See what you think.
The Seven 3-Note-Per-String Scale Patterns
Scale Shape 1 | Pattern 4 in C Major
Scale Shape 2 | Pattern 5 in C Major
Scale Shape 3 | Pattern 5 in C Major
Scale Shape 4 | Pattern 6 in C Major
Scale Shape 5 | Pattern 1 in C Major
Scale Shape 6 | Pattern 2 in C Major
Scale Shape 7 | Pattern 3 in C Major
The nifty thing about breaking a scale up into seven shapes (rather than the usual five scale patterns) is they start on each of the 7 consecutive major scale note degrees. What this means in the key of C for example, is the fifth scale pattern down is actually shape number 1.
Why is this? It is owing to the fact the lowest note in this pattern starts on the C root note.
I choose to start with shape 4 in the diagrams above (F root note = the 4th note in the key of C major) because they are easier to digest visually in this order.
Let’s get to some practice tips to make light work of your scale practice.
Practice Tip #1 - Break It Down
Don’t think you have to go into overload mode and attempt to memorize all of the patterns in one fell swoop. Learning at least one or two is a wise move that’ll stand you in good stead for the future.
I recommend you start with pattern number 1, considering that it starts on the root note. (See the TAB below). Your finger stretch will improve tenfold when you throw a 3NPS pattern into your practice regime.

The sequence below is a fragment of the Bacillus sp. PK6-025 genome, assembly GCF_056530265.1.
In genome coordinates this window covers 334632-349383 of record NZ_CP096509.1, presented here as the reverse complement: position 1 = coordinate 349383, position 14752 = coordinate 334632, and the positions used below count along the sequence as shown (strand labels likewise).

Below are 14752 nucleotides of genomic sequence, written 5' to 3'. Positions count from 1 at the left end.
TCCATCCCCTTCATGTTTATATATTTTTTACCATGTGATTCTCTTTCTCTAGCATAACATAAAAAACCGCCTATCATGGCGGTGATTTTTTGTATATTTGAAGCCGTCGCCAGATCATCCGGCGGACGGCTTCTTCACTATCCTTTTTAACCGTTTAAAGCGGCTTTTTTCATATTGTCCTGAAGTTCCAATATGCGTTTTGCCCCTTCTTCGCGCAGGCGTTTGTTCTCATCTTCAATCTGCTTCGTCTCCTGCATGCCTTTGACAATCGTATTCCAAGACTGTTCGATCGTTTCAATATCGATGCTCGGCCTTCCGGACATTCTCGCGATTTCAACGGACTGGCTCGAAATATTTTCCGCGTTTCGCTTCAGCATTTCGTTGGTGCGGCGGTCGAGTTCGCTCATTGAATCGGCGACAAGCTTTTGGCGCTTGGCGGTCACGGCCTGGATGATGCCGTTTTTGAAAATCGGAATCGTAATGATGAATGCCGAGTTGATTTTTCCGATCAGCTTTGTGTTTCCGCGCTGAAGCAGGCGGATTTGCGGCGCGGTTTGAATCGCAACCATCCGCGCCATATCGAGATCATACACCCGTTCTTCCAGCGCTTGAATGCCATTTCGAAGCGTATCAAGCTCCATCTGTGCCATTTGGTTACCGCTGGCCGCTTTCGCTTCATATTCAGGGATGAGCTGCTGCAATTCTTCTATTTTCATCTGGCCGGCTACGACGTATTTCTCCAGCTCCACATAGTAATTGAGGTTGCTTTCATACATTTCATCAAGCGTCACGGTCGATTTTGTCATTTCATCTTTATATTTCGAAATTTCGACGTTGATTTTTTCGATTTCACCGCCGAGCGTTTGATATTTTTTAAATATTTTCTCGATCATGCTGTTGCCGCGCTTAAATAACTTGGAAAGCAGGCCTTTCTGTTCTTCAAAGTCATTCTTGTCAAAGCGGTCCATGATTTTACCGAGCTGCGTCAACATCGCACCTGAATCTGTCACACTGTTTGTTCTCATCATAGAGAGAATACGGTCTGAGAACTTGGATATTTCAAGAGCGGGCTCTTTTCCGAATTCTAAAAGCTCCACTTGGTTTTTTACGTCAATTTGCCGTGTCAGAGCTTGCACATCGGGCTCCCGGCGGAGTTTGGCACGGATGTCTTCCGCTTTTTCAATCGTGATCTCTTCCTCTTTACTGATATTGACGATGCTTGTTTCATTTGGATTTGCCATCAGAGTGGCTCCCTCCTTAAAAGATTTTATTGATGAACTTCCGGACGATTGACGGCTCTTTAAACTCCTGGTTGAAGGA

Fingerings: When playing the scale shapes, the numbers in the circles tell you which finger to play the note with: 1 = first (index) , 2 = second (middle), 3 = third (ring), 4 = fourth (pinky).
Fig 1.2 - Suggested fingerings used in 3-note-per-scale pattern 1
Practice Tip: Experiment with using fingers 1-3-4 also on the E and A string two whole step stretch, as some guitarists prefer to. I personally use fingers 1-2-4. The trick is to decide quickly which fingering works for you - then stick to it.
No chopping and changing, as this only will slow down your progression.
Fig 1.0 - 3-notes-per-string major scale pattern 1 - Alternate picking direction shown
Practice Tip #2 - Picking Direction
Many guitarists use economy picking on 3NPS patterns. That is to say they pick Down-Up-Down on the starting string, then Down-Up-Down on the next (see the tablature below in fig 1.1 where the economy picking stokes are illustrated above the tablature staff). They believe playing two downstokes in a row as you change string helps you gain playing speed.